- All Blacks drawn with Argentina and Tonga in draw for 2015 Rugby World Cup
- Tournament hosts England in toughest pool along with Australia and Wales
- South Africa, the 2007 champions, will line up against Samoa and Scotland
- Last year's runners-up France will take on Ireland and Italy in Group D
After England's shock victory over top-ranked New Zealand on Saturday, rugby fans were delighting in the prospect that the two nations might be drawn together for the 2015 World Cup.
However, such a meeting will not happen before the knockout stages of the tournament after hosts England came out of the hat with Australia and Six Nations champions Wales and two qualifiers in Group A on Monday.
The All Blacks, who won the World Cup on home soil last year for the first time since its inaugural staging in 1987, will line up against Argentina, Tonga and a qualifier from Europe and Africa in Group C.
The Kiwis were top of the four seeds along with South Africa, Australia and last year's runners-up France.
The French will take on Ireland, Italy and qualifiers from Europe and the Americas in Group D while the Springboks -- champions in 2007 -- will play Samoa, Scotland and teams from the Asia and Americas playoffs.
England unexpectedly halted New Zealand's 20-match unbeaten run with a 38-21 win at Twickenham, having lost narrowly to South Africa and Australia in the traditional end-of-season tour matches by southern hemisphere sides.
Following that upset result, 2003 World Cup-winning coach Clive Woodward said his country would be the team that all others hoped to avoid at Monday's draw in London.
Present coach Stuart Lancaster hopes his young England team can continue to develop and peak in time to survive in the toughest group of the 2015 World Cup -- only two teams go through from each pool.
It will be the first time that England and Wales have met in the group stage.
"It is definitely a pretty tough pool. To win the World Cup you have to win big games and I have got a huge amount of respect for what Wales have done recently," Lancaster told the English RFU website.
"We know their squad pretty well, it is a young side and a lot of them will still be around in 2015. Australia have just beaten us and if you look at the age and profile of their squad, they have got some young lads as well. We will look forward to it."
Lancaster took over the coaching role from Martin Johnson, who was unable to emulate his 2003 World Cup success as a player when the England team traveled Down Under last year.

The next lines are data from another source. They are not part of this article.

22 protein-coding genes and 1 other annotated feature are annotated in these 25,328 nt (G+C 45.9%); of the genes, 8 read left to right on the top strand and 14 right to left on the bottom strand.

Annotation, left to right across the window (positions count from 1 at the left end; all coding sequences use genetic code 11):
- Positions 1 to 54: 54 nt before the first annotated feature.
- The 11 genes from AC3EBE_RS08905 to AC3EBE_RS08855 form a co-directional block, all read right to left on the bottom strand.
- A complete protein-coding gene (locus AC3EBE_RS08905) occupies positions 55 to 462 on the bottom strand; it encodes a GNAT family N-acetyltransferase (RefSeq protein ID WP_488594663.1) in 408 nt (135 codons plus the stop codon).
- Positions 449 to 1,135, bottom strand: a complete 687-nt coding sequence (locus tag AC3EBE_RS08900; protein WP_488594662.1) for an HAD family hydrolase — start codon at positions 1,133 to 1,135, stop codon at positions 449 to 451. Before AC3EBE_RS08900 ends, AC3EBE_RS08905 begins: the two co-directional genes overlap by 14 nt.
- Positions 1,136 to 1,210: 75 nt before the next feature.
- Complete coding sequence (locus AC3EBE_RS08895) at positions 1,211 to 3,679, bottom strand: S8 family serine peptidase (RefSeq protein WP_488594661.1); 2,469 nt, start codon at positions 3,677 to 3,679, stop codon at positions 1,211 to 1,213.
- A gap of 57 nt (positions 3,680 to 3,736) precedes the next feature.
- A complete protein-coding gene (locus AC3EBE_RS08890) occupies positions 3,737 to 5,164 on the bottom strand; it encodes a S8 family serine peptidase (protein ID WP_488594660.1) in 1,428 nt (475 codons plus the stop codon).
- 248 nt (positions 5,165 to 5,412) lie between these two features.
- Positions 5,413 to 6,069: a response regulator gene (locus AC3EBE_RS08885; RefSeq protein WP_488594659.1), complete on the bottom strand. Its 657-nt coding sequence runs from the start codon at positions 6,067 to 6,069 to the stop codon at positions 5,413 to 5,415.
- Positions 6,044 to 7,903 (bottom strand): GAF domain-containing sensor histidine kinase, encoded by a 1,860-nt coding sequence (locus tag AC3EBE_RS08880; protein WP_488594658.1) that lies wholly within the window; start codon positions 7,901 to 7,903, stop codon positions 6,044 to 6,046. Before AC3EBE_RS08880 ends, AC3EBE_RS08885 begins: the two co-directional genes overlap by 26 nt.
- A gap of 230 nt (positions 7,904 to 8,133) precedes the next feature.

Hampered by off-field controversies, the English failed to reach the semifinals for the first time since 1999, when they were hosts.
"Twelve months ago I went out to New Zealand for two weeks and got a little sample of what it is like and the impact on that country," Lancaster said.
"We have seen what the Olympic Games did for our country and the next big sporting event is the 2015 Rugby World Cup. By that time everybody is going to be revved up and it's going to be a big party."
Meanwhile, New Zealand's Dan Carter has been named as the International Rugby Board's world player of the year for the second time.
The fly-half has bounced back from the disappointment of missing most of the 2011 World Cup due to injury by inspiring the All Blacks to a perfect record of six wins in the inaugural Rugby Championship -- which featured the Tri-Nations teams plus Argentina -- and victory in the Bledisloe Cup series against Australia for the 10th year in a row.
The 30-year-old extended his world record points-scoring tally to 1,385 from 94 Tests despite a below-par performance against England.
Carter headed off his captain Richie McCaw, a three-time winner, England's Owen Farrell -- who scored 17 points on Saturday -- and France fly-half Frederic Michalak.
All Blacks coach Steve Hansen followed his predecessor Graham Henry by keeping that award in New Zealand's ownership, while the Kiwis were also named best team for the third year in a row.